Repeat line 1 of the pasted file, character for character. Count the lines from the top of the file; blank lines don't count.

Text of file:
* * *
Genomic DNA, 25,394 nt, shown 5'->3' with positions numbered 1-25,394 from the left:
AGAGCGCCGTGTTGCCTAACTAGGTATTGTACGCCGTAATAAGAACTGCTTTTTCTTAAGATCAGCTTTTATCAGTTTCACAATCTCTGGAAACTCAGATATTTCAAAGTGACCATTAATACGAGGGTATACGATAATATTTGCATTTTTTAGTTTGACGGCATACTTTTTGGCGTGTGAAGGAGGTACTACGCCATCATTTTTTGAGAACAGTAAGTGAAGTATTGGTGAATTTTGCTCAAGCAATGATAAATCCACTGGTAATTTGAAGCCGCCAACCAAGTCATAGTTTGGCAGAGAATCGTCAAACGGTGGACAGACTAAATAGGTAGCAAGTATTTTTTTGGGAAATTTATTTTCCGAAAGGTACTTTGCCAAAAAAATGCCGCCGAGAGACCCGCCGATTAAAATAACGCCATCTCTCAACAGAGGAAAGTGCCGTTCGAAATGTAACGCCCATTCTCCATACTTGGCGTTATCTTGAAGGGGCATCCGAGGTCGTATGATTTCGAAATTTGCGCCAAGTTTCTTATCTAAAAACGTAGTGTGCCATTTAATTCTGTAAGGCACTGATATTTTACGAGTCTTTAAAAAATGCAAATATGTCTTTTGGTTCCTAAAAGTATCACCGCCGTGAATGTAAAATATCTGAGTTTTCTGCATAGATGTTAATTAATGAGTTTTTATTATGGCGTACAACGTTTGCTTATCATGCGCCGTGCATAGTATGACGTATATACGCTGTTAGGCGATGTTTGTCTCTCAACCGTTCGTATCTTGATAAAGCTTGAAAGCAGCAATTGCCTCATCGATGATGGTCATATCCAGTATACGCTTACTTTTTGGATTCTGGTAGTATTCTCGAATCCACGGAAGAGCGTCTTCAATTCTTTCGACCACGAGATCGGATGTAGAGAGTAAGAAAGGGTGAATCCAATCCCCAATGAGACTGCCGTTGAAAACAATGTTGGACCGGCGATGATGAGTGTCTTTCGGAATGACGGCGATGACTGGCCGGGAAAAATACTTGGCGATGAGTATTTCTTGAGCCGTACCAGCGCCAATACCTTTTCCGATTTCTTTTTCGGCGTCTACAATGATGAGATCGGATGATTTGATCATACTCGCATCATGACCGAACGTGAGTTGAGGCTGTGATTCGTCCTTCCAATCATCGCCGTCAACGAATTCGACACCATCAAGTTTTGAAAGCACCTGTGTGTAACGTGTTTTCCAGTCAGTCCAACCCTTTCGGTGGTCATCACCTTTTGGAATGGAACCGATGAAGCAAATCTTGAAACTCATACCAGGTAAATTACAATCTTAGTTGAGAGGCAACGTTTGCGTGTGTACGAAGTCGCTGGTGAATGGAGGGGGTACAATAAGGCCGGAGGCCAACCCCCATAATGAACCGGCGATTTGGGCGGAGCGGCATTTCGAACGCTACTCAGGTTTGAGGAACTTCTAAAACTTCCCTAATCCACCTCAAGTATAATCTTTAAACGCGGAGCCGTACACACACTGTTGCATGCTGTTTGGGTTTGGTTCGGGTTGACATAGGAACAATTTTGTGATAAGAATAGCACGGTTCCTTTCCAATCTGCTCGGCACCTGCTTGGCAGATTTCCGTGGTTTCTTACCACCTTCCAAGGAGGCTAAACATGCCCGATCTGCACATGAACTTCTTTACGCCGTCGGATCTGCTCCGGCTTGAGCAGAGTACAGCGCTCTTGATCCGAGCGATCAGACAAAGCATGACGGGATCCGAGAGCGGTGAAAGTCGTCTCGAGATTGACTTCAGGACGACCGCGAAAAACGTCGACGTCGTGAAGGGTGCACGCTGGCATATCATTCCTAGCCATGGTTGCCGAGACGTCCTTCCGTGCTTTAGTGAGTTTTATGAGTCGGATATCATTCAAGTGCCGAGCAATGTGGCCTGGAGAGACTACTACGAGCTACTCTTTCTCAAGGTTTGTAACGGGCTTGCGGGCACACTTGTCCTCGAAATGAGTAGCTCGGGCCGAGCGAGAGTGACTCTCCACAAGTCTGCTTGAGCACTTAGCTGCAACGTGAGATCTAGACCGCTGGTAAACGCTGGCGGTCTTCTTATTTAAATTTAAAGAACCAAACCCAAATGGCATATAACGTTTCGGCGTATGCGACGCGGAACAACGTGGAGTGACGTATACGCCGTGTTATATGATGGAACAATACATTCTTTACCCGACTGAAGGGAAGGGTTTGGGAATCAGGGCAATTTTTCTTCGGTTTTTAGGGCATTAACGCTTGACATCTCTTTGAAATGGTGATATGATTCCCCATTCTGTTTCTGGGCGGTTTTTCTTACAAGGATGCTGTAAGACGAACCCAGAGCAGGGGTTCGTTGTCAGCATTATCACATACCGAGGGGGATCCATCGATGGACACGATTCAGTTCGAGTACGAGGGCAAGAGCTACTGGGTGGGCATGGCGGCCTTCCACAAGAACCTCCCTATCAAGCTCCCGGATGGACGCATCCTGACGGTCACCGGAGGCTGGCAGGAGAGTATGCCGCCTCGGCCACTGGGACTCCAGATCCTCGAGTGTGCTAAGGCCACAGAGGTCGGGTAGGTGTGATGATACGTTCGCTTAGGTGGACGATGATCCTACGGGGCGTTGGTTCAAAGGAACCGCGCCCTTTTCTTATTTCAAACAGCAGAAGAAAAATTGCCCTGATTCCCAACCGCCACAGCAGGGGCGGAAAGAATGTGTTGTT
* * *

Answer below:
Genomic DNA, 25,394 nt, shown 5'->3' with positions numbered 1-25,394 from the left: